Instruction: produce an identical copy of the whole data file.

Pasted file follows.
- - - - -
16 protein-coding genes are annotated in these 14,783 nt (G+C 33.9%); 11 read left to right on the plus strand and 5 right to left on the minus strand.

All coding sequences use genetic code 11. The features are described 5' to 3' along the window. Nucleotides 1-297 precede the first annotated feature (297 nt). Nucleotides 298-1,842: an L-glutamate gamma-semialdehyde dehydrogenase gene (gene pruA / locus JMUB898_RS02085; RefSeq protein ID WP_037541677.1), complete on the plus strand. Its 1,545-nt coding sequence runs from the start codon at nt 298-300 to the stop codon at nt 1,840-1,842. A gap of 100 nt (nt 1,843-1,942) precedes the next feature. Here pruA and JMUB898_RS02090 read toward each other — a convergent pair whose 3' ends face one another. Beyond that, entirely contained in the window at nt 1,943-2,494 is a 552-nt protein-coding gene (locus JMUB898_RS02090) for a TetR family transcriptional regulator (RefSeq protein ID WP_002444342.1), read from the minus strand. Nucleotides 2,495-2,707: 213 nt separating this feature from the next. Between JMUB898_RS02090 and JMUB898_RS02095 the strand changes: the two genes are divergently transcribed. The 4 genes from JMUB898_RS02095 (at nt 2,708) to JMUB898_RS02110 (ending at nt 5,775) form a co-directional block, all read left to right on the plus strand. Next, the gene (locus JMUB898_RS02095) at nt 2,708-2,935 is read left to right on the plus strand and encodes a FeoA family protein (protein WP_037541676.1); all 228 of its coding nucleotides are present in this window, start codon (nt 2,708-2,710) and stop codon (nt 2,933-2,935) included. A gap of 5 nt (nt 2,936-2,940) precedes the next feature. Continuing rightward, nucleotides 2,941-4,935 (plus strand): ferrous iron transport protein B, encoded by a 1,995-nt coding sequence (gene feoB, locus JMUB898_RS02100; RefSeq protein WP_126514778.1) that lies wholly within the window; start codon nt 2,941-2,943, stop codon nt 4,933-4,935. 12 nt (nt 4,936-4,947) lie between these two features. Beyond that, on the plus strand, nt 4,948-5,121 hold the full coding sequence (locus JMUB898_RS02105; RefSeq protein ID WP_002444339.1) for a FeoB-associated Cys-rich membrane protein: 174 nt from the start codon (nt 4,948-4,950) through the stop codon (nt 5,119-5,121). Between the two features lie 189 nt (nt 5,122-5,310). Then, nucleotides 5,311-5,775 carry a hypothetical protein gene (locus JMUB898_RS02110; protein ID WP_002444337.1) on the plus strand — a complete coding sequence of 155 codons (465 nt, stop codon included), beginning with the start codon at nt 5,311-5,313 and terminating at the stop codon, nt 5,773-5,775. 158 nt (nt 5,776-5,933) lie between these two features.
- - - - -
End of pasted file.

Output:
16 protein-coding genes are annotated in these 14,783 nt (G+C 33.9%); 11 read left to right on the plus strand and 5 right to left on the minus strand.

All coding sequences use genetic code 11. The features are described 5' to 3' along the window. Nucleotides 1-297 precede the first annotated feature (297 nt). Nucleotides 298-1,842: an L-glutamate gamma-semialdehyde dehydrogenase gene (gene pruA / locus JMUB898_RS02085; RefSeq protein ID WP_037541677.1), complete on the plus strand. Its 1,545-nt coding sequence runs from the start codon at nt 298-300 to the stop codon at nt 1,840-1,842. A gap of 100 nt (nt 1,843-1,942) precedes the next feature. Here pruA and JMUB898_RS02090 read toward each other — a convergent pair whose 3' ends face one another. Beyond that, entirely contained in the window at nt 1,943-2,494 is a 552-nt protein-coding gene (locus JMUB898_RS02090) for a TetR family transcriptional regulator (RefSeq protein ID WP_002444342.1), read from the minus strand. Nucleotides 2,495-2,707: 213 nt separating this feature from the next. Between JMUB898_RS02090 and JMUB898_RS02095 the strand changes: the two genes are divergently transcribed. The 4 genes from JMUB898_RS02095 (at nt 2,708) to JMUB898_RS02110 (ending at nt 5,775) form a co-directional block, all read left to right on the plus strand. Next, the gene (locus JMUB898_RS02095) at nt 2,708-2,935 is read left to right on the plus strand and encodes a FeoA family protein (protein WP_037541676.1); all 228 of its coding nucleotides are present in this window, start codon (nt 2,708-2,710) and stop codon (nt 2,933-2,935) included. A gap of 5 nt (nt 2,936-2,940) precedes the next feature. Continuing rightward, nucleotides 2,941-4,935 (plus strand): ferrous iron transport protein B, encoded by a 1,995-nt coding sequence (gene feoB, locus JMUB898_RS02100; RefSeq protein WP_126514778.1) that lies wholly within the window; start codon nt 2,941-2,943, stop codon nt 4,933-4,935. 12 nt (nt 4,936-4,947) lie between these two features. Beyond that, on the plus strand, nt 4,948-5,121 hold the full coding sequence (locus JMUB898_RS02105; RefSeq protein ID WP_002444339.1) for a FeoB-associated Cys-rich membrane protein: 174 nt from the start codon (nt 4,948-4,950) through the stop codon (nt 5,119-5,121). Between the two features lie 189 nt (nt 5,122-5,310). Then, nucleotides 5,311-5,775 carry a hypothetical protein gene (locus JMUB898_RS02110; protein ID WP_002444337.1) on the plus strand — a complete coding sequence of 155 codons (465 nt, stop codon included), beginning with the start codon at nt 5,311-5,313 and terminating at the stop codon, nt 5,773-5,775. 158 nt (nt 5,776-5,933) lie between these two features.